It should be possible to avoid some of the ball losses by managing the frequency of these passes. Additionally, Thiago’s return and Coman’s speed also gives us a reason to hope again in the future. Thiago is someone who can be both a receiver in the half-space and a distributor in the six and Coman has already shown, after his substitution in Bremen, why he was so missed.
The Frenchman’s one-on-one qualities are formidable and bring a missing component to the stuttering attacking game. Especially against Nürnberg, he could become a key. The guests will most likely come out with high intensity from the beginning.
Coach Köllner recently varied between 4-4-2, 4-2-2-2, 4-3-3 and 4-2-3-1. A more defensive 5-3-2 was also used against Dortmund and a relatively similar 3-4-1-2 against Schalke. Köllner makes many adjustments based on the opponent and tries to compensate for the missing individual class with tactical changes. This is not always possible. 0:7 against Dortmund, 2:5 against Schalke, 0:6 against Leipzig – while the game on Schalke can be seen as a slip-up, Nürnberg lost the other two games due to the high speed of their opponents.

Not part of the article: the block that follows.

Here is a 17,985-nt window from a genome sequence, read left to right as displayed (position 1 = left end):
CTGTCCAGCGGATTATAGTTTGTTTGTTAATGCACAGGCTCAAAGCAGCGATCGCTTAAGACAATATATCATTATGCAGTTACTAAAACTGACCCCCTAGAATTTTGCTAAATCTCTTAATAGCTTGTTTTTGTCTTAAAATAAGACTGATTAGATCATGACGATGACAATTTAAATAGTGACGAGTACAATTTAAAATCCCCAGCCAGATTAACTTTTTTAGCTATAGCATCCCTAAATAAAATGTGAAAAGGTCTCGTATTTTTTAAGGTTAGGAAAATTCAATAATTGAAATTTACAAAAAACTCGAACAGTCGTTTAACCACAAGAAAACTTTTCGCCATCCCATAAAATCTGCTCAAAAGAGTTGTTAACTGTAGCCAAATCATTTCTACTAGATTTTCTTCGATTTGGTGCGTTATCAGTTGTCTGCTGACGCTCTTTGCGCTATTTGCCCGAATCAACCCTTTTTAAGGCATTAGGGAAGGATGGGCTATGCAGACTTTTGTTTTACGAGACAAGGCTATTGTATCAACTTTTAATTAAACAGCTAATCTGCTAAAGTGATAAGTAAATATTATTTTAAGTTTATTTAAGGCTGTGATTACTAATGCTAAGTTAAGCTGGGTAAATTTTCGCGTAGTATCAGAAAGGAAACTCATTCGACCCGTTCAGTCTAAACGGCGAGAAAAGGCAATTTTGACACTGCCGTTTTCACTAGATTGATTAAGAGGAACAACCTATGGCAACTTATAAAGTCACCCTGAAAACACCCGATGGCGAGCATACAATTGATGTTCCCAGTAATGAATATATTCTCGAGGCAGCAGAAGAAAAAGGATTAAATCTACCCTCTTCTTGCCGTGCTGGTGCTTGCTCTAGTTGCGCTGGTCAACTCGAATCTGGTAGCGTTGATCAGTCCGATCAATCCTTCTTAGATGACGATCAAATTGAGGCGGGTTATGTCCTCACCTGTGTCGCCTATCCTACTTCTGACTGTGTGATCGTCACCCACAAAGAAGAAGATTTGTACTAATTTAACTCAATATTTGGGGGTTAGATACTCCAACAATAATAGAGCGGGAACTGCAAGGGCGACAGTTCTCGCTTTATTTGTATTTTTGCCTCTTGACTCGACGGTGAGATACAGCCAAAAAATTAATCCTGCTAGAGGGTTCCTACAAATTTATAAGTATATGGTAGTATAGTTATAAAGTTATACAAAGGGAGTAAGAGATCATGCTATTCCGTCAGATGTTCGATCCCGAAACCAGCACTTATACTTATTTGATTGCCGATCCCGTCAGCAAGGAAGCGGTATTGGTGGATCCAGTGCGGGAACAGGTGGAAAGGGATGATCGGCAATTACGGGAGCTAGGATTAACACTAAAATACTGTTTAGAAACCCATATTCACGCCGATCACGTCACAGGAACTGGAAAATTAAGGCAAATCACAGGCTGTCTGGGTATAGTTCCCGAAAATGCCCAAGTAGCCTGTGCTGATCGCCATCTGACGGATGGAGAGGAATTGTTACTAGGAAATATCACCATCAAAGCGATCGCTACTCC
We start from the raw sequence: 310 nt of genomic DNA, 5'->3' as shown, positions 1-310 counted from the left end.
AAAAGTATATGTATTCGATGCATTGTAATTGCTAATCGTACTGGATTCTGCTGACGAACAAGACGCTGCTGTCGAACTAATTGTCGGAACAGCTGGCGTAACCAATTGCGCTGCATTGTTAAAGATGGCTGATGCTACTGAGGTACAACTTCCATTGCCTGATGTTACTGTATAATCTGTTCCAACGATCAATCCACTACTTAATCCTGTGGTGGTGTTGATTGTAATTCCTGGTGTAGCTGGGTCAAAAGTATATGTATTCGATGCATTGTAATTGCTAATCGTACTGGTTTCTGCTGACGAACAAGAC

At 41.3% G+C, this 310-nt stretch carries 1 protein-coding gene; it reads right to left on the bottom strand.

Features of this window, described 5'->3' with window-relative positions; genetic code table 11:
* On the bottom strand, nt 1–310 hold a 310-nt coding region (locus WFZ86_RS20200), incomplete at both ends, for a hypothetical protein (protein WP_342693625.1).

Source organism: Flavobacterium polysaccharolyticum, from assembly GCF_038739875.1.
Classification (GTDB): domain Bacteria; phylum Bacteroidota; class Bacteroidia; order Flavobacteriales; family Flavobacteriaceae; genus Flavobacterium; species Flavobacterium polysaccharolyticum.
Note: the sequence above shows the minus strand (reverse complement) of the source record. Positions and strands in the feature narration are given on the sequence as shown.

The attempt to slow down this pace with good defensive staggering backfired. They were not able to challenge the ball because the game was suffering from passivity. Too often in the wrong moments, spaces were opened and they were rarely able to be aggressive themselves. In addition, when they did have the ball they lacked ideas and incisiveness. In Leipzig the Nürnberger’s had an Expected Goals value of 0.39, in Dortmund it was 0.15.
For Köllner and FCN these games have less relevance because they hardly have a chance, on paper anyway. However, it shows FC Bayern that this team has problems when top teams put their pacey players on the pitch. From this, it can be concluded that Bayern needs a similar performance as in Bremen.
Patience when patience is appropriate and speed when there is an opportunity between the opponent’s lines. Above all, it will depend on the offensive players occupying the positions and making passing routes possible, which in the end provides a good starting position in the final third. At the weekend there are not only three points on the to-do list. If FC Bayern takes the next step against this Nürnberg team, their self-confidence will increase again. That would be very important for the last match against Ajax and the two top games against Leipzig and Frankfurt. Then we will see how much the latest performance improvements really mean.